The board undertakes an annual board evaluation. During 2010, this exercise was conducted with the assistance of external advisers, Independent Audit, who observed a board meeting, reviewed board papers and had in-depth individual discussions with all directors, other key executives and the external audit partner. They presented their findings to the board in December 2010. Their detailed report and recommendations were discussed in detail in January 2
The evaluation covered:
- •the work of the board;
- •board committees;
- •succession planning; and
- •process and practicalities.
The overall conclusion was that individual board members are satisfied that the board works well and operates effectively in an environment where there is constructive challenge from the non-executive directors. They are also satisfied with the contribution made by their colleagues and that board committees operate properly and efficiently.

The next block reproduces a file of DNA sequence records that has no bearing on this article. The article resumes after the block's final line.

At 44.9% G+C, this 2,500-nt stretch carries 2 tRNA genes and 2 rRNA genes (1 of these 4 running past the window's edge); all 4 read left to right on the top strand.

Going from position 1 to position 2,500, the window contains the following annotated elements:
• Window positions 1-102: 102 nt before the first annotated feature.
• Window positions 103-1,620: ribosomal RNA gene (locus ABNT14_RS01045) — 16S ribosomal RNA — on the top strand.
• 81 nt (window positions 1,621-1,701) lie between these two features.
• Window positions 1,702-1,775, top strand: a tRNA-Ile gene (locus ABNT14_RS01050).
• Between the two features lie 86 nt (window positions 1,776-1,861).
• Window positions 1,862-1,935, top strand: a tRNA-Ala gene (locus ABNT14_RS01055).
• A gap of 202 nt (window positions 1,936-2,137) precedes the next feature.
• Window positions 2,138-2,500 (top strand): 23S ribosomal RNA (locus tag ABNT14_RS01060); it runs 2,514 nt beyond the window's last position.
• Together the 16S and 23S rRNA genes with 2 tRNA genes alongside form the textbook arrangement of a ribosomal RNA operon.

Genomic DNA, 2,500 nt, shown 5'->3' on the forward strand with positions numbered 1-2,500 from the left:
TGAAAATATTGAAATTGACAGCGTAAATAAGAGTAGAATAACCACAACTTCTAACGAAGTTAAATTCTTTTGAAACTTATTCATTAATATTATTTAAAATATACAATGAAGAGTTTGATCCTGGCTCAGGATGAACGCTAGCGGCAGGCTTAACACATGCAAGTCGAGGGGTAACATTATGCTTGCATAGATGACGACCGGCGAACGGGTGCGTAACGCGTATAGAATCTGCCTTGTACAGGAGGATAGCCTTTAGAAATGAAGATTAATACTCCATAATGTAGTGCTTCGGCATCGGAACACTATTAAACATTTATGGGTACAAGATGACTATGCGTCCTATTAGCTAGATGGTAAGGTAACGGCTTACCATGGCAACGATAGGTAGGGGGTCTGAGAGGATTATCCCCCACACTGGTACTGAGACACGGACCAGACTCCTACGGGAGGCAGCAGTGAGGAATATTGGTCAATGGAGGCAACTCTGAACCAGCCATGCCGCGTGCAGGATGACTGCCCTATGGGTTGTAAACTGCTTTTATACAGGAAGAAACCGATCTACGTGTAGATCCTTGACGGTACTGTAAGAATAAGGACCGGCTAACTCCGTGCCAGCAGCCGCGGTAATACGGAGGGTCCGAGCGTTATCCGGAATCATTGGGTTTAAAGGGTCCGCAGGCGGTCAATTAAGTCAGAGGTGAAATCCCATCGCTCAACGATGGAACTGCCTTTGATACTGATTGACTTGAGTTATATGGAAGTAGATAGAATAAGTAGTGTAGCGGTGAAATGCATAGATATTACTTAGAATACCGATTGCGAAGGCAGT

A full, formal induction programme is arranged for new directors, tailored to their specific requirements, the aim of which is to introduce them to key executives across the business and to enhance their knowledge and understanding of the Group and its activities. They also receive guidance on the regulatory regimes and corporate governance framework that the Group operates under. The Group has a commitment to training and all directors, executive or non-executive, are encouraged to attend suitable training courses at the Group’s expense. During 2010, the board received an update from the Company Secretary on UK and US Corporate Governance matters.